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Concordia University bans two people from campus after investigation into violent clashes

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Concordia University has banned two non-students from its campus following a violent altercation involving pro-Israel and pro-Palestinian supporters.

Concordia's president and vice-chancellor, Graham Carr, wrote in a letter to students on Wednesday that the two individuals from outside the university community are being banned "following our investigations into last week's events."

"Investigations into other possible violations of our Code of Rights and Responsibilities by individuals both internal and external to the university community are ongoing," Carr wrote without providing further details.

Montreal police were called to the university on Nov. 8 as clashes between the two groups escalated, resulting in at least two security guards and one student being injured.

A 22-year-old student was arrested for assaulting a 54-year-old security guard, police said. The police intervention lasted nearly three hours.

Following the clashes, Concordia condemned the violence on campus.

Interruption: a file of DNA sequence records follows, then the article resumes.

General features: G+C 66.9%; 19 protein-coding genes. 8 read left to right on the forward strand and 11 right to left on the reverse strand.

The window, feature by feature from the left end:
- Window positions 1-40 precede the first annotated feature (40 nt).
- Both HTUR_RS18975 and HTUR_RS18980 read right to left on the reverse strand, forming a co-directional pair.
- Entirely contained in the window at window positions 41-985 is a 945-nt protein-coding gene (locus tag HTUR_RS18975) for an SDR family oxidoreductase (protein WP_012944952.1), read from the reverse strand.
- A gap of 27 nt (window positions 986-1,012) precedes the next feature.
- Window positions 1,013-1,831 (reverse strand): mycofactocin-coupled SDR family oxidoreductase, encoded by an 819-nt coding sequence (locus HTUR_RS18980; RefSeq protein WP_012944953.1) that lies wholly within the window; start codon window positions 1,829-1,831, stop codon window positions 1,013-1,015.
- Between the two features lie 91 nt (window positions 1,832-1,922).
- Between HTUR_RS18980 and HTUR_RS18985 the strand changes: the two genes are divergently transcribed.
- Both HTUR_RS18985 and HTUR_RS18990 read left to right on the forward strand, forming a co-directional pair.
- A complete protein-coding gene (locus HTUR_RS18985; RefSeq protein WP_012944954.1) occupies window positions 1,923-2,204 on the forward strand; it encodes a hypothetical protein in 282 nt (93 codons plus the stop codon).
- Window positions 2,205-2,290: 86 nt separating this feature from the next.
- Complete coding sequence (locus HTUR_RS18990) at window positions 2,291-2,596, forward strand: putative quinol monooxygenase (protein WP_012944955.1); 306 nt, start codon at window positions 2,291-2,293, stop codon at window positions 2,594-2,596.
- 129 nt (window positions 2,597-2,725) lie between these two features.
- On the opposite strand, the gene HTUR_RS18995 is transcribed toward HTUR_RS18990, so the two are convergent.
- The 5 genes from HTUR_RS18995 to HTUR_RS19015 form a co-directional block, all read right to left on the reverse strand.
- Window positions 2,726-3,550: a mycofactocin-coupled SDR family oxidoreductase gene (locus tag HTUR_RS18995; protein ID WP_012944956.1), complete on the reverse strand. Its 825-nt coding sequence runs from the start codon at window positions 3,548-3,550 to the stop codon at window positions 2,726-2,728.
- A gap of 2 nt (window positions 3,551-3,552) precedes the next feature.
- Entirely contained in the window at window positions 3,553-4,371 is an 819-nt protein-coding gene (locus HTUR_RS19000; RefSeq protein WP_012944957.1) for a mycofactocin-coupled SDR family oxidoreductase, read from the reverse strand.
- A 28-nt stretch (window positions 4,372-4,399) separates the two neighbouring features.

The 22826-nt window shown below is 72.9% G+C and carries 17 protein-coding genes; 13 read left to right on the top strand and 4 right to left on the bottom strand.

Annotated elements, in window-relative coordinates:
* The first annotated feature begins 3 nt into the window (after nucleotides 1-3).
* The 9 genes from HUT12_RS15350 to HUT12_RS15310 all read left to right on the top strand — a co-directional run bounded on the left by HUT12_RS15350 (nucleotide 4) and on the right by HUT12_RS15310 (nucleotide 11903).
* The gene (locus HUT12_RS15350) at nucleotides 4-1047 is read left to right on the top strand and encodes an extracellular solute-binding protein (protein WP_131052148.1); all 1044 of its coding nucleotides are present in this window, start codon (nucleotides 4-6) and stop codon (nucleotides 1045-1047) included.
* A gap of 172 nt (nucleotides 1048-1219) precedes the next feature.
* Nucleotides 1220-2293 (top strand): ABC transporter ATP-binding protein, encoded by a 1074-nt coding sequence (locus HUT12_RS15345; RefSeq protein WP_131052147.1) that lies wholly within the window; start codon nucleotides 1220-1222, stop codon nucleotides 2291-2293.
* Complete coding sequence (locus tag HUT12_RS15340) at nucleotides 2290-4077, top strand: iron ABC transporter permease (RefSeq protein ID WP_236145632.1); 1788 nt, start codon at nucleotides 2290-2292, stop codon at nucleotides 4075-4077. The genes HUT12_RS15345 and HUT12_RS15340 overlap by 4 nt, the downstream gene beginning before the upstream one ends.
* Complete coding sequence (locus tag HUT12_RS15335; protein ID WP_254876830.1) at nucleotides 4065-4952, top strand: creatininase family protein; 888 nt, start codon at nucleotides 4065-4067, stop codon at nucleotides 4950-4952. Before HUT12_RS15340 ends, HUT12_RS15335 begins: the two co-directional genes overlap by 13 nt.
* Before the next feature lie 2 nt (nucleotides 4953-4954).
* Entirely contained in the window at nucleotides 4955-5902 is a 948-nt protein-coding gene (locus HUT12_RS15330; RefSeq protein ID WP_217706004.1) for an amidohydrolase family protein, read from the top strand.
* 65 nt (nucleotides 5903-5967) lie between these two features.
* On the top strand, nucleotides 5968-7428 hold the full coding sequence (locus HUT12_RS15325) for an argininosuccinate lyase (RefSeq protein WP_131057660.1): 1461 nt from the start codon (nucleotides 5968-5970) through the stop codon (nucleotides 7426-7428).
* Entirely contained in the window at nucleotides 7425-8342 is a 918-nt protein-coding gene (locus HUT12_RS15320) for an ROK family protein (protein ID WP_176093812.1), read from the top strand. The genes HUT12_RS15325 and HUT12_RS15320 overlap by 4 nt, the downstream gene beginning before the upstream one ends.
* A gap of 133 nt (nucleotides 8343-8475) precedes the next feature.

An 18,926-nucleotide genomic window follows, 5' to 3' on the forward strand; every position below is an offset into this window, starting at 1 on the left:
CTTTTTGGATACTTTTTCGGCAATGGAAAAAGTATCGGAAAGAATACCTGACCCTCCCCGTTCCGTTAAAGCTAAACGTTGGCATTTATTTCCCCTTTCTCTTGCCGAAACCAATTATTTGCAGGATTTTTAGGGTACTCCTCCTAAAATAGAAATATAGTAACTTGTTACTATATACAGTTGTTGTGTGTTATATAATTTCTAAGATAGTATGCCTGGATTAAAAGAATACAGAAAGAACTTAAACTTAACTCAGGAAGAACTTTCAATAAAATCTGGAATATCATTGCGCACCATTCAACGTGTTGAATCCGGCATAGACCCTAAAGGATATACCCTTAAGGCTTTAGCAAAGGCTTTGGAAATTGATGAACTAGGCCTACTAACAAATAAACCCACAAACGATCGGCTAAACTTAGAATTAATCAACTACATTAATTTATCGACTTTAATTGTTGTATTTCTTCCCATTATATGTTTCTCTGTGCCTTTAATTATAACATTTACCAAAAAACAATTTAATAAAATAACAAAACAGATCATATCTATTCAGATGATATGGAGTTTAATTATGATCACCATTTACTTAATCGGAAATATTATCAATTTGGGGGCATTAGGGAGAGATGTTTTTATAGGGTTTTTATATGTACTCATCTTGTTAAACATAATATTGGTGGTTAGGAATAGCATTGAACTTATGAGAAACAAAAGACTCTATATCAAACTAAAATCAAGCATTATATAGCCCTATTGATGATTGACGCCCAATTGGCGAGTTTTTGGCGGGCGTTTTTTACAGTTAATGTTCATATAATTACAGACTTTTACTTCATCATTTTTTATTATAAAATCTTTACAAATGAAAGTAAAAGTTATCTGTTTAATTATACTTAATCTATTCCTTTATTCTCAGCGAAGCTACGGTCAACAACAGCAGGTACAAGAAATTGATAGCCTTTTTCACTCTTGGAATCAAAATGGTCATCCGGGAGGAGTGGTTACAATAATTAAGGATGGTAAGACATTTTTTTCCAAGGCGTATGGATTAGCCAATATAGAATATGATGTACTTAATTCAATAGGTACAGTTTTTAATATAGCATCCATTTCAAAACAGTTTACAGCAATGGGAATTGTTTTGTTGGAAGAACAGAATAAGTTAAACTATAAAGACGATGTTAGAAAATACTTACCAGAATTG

Wednesday, the head of the university appealed for calm because "a line has been crossed in our city and on our campus," and "there's no place for hatred or violence in our midst."

"We are less than three weeks from the end of fall classes. I strongly believe we need a cooling off period to allow us all to focus on academic success. This is the reason why we are all here and why I ask you, our community, to devote our energies to that outcome and to exercise our duty to act responsibly and respectfully in our actions and our words," Carr wrote.

Since the altercation, he said he expects to meet with student groups and union leaders this week to open a dialogue and discuss how to ease tensions on campus.

He said he also plans to gather a group of Concordia experts on mediation and conflict resolution "to provide advice on appropriate next steps."

"As I've said previously, universities are privileged spaces for teaching, learning and research, where the respectful and free exchange of ideas is at the core of our mission," he wrote. "However, to be successful in our mission, at a minimum, all members of our community — whether they are Jewish, Palestinian or otherwise part of the rich mosaic of Concordia's culture — must feel safe: to express their views, to display their identity, to be heard, and — appalling as it is to even have to write this — to be safe from physical violence."

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